If you're a fan of seafood, then chances are, you're also a lover of oysters. And if that's the case, then you've heard - and are most definitely a fan - of the Oyster Po-Boy. The po-boy is a classic dish straight from the south that is sure to be at home on any New Englander's plate. And what's the only way to improve on such a delicacy? Fry up those fresh oysters with a bag of Drum Rock, of course! So, let us show you how to make an oyster po-boy, Rhode Island-style!!
Ingredients: Makes 2 large Po-Boys
16 oz. fresh or frozen oysters
2 cups of Drum Rock Fis-Chic (or Spicey Fry if you like more heat)
Oil for frying
Paper towels/bowls for draining
4 slices whole wheat/white bread
3 tbsp. mayonnaise Directions: Our friends at Metro Lobster & Seafood here in Warwick, RI, were kind enough to provide us with some beautiful fresh oysters to make our po-boys, but if you are using frozen ones, make sure they are thoroughly defrosted before you begin frying.
1. Fill the fryolator with oil and turn to 375° F. 2. While the oil is heating up, slice the tomato, toast the bread (if you prefer) then spread the mayo on one side of each of the slices of bread. 3. To a large bowl, add 2 cups of Drum Rock Fis-Chic for dredging the oysters. 4. Once the oil is up to temp, place a few oysters in the dry mix at a time and thoroughly coat.
5. Then carefully place in the fryer and cook until golden brown. You will know the oysters are done when the bubbles slow down and the oysters come to the surface of the oil.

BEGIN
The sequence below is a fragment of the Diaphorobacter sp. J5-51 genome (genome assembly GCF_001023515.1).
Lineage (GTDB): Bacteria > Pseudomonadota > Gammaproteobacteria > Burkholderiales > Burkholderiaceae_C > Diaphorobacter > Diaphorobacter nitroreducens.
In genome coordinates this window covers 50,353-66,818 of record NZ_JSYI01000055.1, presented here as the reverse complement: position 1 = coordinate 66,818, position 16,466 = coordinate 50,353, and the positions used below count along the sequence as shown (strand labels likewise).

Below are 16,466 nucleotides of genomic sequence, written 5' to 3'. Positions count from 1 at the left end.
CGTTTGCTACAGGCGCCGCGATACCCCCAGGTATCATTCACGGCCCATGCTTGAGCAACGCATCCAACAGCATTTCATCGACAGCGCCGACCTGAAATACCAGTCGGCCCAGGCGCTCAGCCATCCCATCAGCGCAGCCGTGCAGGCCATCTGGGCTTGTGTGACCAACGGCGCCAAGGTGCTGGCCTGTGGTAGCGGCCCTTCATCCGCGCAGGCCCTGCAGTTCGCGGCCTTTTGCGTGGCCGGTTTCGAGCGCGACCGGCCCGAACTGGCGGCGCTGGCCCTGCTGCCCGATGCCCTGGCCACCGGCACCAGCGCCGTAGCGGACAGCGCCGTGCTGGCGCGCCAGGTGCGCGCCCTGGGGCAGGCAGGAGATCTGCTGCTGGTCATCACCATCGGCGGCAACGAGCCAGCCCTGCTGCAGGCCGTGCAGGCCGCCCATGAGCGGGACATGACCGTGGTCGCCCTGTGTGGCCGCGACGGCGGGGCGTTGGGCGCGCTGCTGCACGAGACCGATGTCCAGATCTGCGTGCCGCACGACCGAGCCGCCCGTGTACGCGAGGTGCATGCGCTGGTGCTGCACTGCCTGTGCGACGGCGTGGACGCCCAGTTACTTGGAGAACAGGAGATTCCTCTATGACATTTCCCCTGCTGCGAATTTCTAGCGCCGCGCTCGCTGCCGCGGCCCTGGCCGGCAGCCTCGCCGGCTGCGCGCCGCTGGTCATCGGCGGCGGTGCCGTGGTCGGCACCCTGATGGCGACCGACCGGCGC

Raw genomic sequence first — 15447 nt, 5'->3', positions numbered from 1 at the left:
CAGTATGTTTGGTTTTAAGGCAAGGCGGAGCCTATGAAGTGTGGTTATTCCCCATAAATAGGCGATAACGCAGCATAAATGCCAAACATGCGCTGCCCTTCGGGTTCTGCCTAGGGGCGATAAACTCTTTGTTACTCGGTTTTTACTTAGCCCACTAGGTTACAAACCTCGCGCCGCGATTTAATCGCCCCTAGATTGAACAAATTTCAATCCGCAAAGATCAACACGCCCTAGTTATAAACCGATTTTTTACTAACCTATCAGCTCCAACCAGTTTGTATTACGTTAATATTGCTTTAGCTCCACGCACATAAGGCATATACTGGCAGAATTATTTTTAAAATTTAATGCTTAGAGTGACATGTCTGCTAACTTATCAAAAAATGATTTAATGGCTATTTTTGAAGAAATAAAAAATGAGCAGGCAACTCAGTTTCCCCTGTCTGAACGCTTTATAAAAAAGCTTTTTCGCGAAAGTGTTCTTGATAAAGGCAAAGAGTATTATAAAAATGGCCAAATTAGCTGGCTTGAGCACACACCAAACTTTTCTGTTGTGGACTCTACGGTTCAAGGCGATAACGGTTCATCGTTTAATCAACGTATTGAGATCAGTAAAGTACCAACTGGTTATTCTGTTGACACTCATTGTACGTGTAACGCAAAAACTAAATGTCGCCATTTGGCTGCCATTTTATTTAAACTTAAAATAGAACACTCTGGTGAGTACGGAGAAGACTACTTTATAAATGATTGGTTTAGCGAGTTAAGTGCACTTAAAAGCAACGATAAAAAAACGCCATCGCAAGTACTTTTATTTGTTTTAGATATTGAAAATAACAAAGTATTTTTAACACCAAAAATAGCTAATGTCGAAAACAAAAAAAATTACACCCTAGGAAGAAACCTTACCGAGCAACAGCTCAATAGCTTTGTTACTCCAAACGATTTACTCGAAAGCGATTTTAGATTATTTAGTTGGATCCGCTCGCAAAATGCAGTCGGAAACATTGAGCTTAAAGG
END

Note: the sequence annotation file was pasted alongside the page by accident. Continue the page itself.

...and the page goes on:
6. We also fried a second batch of oysters in Spicey Fry, because we know some people like a little heat in their po-boy.
7. Again, carefully place in the fryer and cook until bubbles slow and the oysters float. These will cook up to a beautiful golden brown, with just a hint of reddish color. Once cooked, remove from oil and drain on a paper towel or plate. 8. Cool fried oysters slightly while you assemble your po-boy: bread topped with mayo, then a layer of spinach, a few tomato slices (seasoned with salt & pepper, if you like), cover with about 6 or 7 of your warm, freshly fried oysters, and top with a second slice of bread. Enjoy!
The oyster po-boy has likely been around as long as New Orleans itself, satisfying hungry seafood fiends who can't get enough. This dish is made with simple components and is super easy to put together, but the final product is so much greater than the sum of it's parts. Perfectly balanced flavors complement one another in a way that you won't find in any other sandwich. Remember, it's not truly a po-boy unless your oysters are cooked perfectly. And that's where Drum Rock comes in. Trust us, once you taste our take on this American seafood classic, you'll be saying "Ohh Boy, I'll have another Po-Boy!!"